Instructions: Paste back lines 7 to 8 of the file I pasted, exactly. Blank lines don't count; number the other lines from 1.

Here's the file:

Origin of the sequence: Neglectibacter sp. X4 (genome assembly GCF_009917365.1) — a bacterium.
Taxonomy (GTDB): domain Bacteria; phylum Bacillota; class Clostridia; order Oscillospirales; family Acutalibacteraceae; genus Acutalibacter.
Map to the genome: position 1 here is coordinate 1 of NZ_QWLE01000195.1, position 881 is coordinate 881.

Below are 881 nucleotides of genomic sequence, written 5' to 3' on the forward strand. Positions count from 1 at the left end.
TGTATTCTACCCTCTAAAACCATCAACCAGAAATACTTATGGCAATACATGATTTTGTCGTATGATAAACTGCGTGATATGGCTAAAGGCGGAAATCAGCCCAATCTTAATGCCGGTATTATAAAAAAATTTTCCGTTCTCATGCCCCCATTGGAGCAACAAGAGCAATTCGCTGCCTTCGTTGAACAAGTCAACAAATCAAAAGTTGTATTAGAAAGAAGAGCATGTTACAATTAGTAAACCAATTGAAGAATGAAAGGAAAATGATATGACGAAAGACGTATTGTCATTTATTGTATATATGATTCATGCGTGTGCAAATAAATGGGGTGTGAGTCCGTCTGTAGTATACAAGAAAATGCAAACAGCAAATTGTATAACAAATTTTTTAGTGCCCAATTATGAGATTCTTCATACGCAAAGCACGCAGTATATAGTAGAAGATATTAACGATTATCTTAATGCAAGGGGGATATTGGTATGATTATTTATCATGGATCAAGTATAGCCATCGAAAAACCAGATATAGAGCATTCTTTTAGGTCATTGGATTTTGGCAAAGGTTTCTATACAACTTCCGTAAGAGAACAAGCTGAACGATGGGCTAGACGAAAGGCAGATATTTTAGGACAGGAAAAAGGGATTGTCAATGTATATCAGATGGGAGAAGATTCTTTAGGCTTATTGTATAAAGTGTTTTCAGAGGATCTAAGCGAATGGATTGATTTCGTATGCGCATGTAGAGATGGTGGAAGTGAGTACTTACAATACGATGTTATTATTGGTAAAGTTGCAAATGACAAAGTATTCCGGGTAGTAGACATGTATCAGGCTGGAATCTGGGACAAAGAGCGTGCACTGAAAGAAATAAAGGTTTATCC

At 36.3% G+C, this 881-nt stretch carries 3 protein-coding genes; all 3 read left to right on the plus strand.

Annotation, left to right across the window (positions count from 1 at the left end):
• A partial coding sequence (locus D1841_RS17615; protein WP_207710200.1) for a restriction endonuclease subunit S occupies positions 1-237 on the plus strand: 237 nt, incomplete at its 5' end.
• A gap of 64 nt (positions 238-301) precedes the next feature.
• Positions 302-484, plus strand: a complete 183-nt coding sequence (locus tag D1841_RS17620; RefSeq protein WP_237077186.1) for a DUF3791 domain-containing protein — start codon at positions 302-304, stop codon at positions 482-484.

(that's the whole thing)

Annotation, left to right across the window (positions count from 1 at the left end):
• A partial coding sequence (locus D1841_RS17615; protein WP_207710200.1) for a restriction endonuclease subunit S occupies positions 1-237 on the plus strand: 237 nt, incomplete at its 5' end.